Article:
Surely, you have already come across many metaphors for knowledge: a building permanently under construction, a very big tree with its roots deep down in the earth, finding nourishment in the legacy of the ancient masters, or even a never-ending road, with countless crossroads and a horizon that sometimes looks close enough to reach – but never actually quite achievable. With our research, we challenge ourselves with goals that always are set further and further away.
One thing is absolutely sure… a step forward actually only means progress when the last one has been given thoughtfully and confidently, putting us in a solid position to continue moving forward. In other words, research is an activity that naturally thrives from previous findings and research. Allowing your readers to access research data is considered a good practice in science, and a mechanism to encourage transparency in scientific progress. It’s for this that most journals today demand a Data Availability Statement, where authors openly provide the necessary information for others to reproduce works stated or reported in an article. In the case of research reviews, however, that are not based on original data, such a statement is not needed.
What is a Data Availability Statement (DAS)?
A Data Availability Statement (also called Data Access Statement) tells the reader if the data behind a research project can be accessed and, if so, where and how. Ideally, authors should include hyperlinks to public databases to make it easier for the readers to find them. If you are currently in the process of submitting an article to a journal, you should check its guidelines and policy, but normally a DAS is included in a very visible place in the manuscript right before the reference section. For further guidance, most journals offer templates for different kinds of DAS formats, regarding different means of accessing data (or not).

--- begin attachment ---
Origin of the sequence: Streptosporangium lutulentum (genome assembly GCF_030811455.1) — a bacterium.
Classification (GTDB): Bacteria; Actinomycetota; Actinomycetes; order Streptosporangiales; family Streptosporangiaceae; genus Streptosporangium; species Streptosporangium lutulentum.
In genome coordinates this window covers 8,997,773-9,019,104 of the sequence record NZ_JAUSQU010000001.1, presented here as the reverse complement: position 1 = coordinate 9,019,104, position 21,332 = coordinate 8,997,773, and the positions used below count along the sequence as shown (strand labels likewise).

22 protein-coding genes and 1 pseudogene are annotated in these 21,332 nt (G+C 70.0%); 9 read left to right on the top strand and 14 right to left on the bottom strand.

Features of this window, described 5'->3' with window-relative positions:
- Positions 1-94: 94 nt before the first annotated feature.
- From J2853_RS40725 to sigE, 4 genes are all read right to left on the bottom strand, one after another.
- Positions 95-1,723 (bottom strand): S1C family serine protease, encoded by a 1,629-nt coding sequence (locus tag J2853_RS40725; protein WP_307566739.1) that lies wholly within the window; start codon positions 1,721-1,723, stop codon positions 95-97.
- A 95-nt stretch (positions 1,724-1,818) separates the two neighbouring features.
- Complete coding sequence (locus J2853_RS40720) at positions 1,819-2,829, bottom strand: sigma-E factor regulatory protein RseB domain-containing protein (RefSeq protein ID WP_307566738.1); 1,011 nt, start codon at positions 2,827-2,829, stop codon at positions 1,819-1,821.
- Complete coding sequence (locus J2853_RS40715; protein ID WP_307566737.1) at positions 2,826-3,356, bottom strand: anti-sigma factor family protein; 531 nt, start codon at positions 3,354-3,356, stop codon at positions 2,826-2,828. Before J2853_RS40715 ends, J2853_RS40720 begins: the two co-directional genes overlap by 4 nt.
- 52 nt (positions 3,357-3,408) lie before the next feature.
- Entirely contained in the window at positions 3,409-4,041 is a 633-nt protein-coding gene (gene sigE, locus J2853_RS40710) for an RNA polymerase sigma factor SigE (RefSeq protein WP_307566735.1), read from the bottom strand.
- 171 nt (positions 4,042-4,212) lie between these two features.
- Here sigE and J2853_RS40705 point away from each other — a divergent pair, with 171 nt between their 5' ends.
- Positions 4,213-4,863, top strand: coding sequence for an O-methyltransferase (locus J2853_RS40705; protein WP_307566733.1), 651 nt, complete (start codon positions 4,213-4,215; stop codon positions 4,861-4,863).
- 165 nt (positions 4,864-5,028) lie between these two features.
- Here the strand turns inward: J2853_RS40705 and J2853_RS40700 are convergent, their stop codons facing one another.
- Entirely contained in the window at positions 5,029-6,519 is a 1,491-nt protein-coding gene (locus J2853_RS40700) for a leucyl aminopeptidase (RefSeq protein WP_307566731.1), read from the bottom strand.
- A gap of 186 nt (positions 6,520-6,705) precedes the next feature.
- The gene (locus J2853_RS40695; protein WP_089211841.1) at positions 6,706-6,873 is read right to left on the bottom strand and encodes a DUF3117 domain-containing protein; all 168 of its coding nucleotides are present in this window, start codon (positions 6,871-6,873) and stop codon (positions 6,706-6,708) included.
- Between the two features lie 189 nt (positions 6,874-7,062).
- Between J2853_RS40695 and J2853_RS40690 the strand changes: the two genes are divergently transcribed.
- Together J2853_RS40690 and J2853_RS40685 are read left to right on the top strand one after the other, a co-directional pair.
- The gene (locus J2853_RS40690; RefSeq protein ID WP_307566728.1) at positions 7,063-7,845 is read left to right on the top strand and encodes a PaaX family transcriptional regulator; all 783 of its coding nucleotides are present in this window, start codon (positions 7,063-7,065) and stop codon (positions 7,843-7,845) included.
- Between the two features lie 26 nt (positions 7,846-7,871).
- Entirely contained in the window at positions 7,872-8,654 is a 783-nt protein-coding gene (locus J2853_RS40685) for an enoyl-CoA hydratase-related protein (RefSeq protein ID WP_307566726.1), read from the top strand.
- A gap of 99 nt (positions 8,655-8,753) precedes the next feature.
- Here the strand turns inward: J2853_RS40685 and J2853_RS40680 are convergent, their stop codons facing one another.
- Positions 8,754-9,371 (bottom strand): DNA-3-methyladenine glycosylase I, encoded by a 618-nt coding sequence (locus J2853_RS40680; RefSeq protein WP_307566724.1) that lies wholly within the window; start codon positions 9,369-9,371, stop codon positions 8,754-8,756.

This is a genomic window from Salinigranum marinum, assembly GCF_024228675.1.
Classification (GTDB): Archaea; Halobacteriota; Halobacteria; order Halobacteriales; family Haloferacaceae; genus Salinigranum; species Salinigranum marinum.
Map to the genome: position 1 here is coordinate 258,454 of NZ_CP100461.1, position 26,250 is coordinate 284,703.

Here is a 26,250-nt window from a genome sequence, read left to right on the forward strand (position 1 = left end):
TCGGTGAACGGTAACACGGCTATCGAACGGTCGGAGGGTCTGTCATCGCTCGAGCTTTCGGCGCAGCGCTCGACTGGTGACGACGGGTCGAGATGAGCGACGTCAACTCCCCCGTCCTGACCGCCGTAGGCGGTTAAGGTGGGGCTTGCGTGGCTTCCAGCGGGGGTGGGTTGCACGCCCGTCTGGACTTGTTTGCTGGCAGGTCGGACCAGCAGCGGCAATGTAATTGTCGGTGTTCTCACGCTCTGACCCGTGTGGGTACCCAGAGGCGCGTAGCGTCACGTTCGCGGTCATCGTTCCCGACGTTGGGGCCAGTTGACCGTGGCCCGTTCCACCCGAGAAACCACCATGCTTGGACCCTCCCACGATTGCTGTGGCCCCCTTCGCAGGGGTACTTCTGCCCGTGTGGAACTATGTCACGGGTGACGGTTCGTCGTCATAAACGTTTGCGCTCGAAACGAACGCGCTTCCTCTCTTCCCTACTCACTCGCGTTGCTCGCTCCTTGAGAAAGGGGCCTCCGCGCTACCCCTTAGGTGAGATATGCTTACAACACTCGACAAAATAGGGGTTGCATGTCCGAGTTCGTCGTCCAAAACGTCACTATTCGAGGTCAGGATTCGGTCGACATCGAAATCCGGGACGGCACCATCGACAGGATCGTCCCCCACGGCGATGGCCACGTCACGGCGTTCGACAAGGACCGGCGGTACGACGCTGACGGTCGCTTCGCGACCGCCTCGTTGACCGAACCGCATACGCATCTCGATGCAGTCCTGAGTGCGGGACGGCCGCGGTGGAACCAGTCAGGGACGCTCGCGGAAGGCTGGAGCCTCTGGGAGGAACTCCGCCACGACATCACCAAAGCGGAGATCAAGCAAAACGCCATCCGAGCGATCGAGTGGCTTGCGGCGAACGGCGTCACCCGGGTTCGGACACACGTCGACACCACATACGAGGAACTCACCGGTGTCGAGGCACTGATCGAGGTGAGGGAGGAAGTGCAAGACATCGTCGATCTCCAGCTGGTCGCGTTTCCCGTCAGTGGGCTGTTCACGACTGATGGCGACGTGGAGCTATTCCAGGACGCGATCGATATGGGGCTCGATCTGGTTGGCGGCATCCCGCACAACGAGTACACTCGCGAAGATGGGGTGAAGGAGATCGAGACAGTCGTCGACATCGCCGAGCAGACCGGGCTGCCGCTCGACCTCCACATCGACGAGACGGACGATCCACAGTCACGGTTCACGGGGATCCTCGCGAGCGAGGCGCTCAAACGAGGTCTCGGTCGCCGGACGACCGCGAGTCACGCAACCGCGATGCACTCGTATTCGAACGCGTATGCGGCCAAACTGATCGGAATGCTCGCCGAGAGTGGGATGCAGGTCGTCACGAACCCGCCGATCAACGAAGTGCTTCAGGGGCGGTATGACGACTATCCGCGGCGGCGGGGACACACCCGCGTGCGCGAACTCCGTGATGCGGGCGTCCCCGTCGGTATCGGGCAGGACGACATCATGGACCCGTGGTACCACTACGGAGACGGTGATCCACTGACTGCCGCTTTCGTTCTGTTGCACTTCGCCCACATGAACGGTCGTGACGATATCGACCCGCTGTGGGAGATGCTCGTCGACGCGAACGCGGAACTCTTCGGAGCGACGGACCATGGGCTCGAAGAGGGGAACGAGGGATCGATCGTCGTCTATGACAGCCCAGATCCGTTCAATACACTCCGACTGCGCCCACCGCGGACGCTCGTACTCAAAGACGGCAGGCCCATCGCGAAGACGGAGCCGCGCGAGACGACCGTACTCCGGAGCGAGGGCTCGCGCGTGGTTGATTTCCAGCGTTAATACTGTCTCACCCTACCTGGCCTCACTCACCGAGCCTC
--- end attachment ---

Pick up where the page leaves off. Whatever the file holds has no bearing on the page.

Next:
When specific journal instructions regarding how to formulate a DAS are absent or unavailable, there are some examples below you might find handy. However, you should consider tailoring or combining them to fit your needs (replace the information inside brackets):
Data available to be shared:
- The raw data required to reproduce the above findings are available to download from [INSERT PERMANENT WEB LINK(s)]. The processed data required to reproduce the above findings are available to download from [INSERT PERMANENT WEB LINK(s)].
Data not available to be shared:
- The raw/processed data required to reproduce the above findings cannot be shared at this time due to legal/ ethical reasons.
- The raw/processed data required to reproduce the above findings cannot be shared at this time due to technical/ time limitations.
- The raw/processed data required to reproduce the above findings cannot be shared at this time as the data also forms part of an ongoing study.
As previously mentioned, the most common practice to share datasets is to provide a permanent web link. This way, almost universal access is guaranteed. There are no restrictions concerning the choice of a database;. Authors can use whatever database they want, but depending on which journal they are submitting their papers to, they can be invited to upload their dataset to a specific one. This is a way to encourage authors to include a Data Availability Statement during submission for publication. Generally, though, you can also link your dataset directly to your article.